Finance Minister Chrystia Freeland refrained from action in the banking sector despite the need for reform in a critical area of the economy that has too often been slow to change.
These regulatory measures are based on economic assumptions that do not hold water, and they will only end up hurting Canadian consumers.
The bad news for the government is that most of the people who have heard of the bill disapprove of it. The good news, then, is that barely anyone is aware of the controversial bill now winding through Parliament.
Excluding the internet from regulation was an inspired decision. It has contributed to a burst of creativity, innovation, and new opportunities for Canadian creators and producers by massively expanding their market reach to a global audience.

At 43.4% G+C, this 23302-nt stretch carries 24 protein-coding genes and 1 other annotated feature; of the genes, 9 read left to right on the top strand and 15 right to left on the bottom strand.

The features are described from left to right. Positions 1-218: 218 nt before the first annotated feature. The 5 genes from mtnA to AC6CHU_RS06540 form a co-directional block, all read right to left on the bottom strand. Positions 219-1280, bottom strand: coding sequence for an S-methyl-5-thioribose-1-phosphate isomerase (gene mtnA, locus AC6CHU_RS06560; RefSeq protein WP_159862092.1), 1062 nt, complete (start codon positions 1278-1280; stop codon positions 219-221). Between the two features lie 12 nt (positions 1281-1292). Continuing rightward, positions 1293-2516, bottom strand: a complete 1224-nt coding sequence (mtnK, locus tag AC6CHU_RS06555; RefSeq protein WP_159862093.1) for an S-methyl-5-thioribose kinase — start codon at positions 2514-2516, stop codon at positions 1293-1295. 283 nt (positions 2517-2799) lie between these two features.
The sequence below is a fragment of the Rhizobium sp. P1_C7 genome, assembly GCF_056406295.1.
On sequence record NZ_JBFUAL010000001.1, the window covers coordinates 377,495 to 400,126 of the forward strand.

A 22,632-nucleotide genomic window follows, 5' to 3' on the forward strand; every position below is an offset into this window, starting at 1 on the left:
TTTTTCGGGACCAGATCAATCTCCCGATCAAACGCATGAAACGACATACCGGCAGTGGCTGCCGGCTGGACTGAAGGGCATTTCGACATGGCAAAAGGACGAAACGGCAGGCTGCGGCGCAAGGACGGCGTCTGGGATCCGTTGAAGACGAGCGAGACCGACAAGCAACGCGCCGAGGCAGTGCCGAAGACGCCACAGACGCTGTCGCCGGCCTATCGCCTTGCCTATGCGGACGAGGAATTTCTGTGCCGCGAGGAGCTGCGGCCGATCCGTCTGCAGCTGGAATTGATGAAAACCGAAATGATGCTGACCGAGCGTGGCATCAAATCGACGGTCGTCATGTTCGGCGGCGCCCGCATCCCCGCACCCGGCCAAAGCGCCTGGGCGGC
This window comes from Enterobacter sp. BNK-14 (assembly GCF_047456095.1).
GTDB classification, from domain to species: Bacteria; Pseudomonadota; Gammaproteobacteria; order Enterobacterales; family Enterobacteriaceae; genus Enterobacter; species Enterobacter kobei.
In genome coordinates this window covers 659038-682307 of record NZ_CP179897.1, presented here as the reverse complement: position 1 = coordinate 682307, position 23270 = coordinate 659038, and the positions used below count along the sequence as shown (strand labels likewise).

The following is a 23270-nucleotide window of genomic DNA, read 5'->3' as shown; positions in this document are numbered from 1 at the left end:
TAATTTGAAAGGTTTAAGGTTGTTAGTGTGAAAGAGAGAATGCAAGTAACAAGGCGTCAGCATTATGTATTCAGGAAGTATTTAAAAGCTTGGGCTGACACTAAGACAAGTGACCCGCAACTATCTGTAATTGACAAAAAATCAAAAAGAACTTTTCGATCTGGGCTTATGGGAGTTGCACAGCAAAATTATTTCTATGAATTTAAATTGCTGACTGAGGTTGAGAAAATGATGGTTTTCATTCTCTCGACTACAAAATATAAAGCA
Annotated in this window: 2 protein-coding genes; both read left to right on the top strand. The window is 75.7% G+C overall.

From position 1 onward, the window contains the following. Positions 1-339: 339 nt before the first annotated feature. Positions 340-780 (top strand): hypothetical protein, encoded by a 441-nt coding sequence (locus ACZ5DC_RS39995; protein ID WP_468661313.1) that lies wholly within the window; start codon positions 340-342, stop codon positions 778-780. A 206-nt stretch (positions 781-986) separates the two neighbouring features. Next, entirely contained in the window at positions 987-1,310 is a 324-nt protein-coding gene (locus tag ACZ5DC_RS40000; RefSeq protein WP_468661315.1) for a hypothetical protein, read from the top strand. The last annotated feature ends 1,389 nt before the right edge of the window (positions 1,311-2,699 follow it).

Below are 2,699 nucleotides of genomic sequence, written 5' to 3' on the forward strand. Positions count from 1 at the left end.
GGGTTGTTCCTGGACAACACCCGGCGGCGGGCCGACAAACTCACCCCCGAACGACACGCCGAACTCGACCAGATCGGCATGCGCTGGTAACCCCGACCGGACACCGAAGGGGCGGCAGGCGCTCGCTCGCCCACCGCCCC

Strict data privacy laws and prohibitions against sharing data across platforms would undermine an industry to which we are all just digital cows, our likes and dislikes, our appetites and perversions, milked by server farms for profit.
Big tech platforms serve as an etheric parrot that collects information on our impulses and mirrors back the content we find tantalizing
From complacency and inaction, we swing to panic and action, then slowly forget and return to complacency